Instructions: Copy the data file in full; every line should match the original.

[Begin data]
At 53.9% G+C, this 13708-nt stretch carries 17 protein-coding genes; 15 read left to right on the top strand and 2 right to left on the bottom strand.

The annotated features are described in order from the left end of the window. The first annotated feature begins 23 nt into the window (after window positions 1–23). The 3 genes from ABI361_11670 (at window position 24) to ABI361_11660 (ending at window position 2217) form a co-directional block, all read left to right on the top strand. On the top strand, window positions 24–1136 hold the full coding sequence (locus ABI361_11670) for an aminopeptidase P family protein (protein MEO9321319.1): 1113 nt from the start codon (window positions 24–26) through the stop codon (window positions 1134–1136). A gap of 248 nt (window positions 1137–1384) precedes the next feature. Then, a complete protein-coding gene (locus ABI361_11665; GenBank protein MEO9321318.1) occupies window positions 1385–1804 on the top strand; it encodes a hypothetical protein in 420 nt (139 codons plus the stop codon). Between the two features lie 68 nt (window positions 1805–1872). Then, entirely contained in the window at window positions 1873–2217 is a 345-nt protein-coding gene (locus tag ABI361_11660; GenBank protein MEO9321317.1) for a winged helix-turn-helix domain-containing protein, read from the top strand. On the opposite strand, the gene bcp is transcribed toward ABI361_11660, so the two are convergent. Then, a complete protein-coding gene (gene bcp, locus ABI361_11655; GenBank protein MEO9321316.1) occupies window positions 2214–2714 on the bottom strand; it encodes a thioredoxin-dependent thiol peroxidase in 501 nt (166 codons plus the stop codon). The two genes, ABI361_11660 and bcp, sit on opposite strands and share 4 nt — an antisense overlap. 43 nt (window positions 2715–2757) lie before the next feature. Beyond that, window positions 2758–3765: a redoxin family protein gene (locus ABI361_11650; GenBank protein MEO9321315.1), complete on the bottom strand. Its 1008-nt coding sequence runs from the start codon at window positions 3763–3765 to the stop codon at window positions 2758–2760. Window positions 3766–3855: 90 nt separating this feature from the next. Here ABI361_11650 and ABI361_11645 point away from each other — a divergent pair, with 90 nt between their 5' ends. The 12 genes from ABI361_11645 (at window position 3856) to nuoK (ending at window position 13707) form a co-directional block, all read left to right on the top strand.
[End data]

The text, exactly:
At 53.9% G+C, this 13708-nt stretch carries 17 protein-coding genes; 15 read left to right on the top strand and 2 right to left on the bottom strand.

The annotated features are described in order from the left end of the window. The first annotated feature begins 23 nt into the window (after window positions 1–23). The 3 genes from ABI361_11670 (at window position 24) to ABI361_11660 (ending at window position 2217) form a co-directional block, all read left to right on the top strand. On the top strand, window positions 24–1136 hold the full coding sequence (locus ABI361_11670) for an aminopeptidase P family protein (protein MEO9321319.1): 1113 nt from the start codon (window positions 24–26) through the stop codon (window positions 1134–1136). A gap of 248 nt (window positions 1137–1384) precedes the next feature. Then, a complete protein-coding gene (locus ABI361_11665; GenBank protein MEO9321318.1) occupies window positions 1385–1804 on the top strand; it encodes a hypothetical protein in 420 nt (139 codons plus the stop codon). Between the two features lie 68 nt (window positions 1805–1872). Then, entirely contained in the window at window positions 1873–2217 is a 345-nt protein-coding gene (locus tag ABI361_11660; GenBank protein MEO9321317.1) for a winged helix-turn-helix domain-containing protein, read from the top strand. On the opposite strand, the gene bcp is transcribed toward ABI361_11660, so the two are convergent. Then, a complete protein-coding gene (gene bcp, locus ABI361_11655; GenBank protein MEO9321316.1) occupies window positions 2214–2714 on the bottom strand; it encodes a thioredoxin-dependent thiol peroxidase in 501 nt (166 codons plus the stop codon). The two genes, ABI361_11660 and bcp, sit on opposite strands and share 4 nt — an antisense overlap. 43 nt (window positions 2715–2757) lie before the next feature. Beyond that, window positions 2758–3765: a redoxin family protein gene (locus ABI361_11650; GenBank protein MEO9321315.1), complete on the bottom strand. Its 1008-nt coding sequence runs from the start codon at window positions 3763–3765 to the stop codon at window positions 2758–2760. Window positions 3766–3855: 90 nt separating this feature from the next. Here ABI361_11650 and ABI361_11645 point away from each other — a divergent pair, with 90 nt between their 5' ends. The 12 genes from ABI361_11645 (at window position 3856) to nuoK (ending at window position 13707) form a co-directional block, all read left to right on the top strand.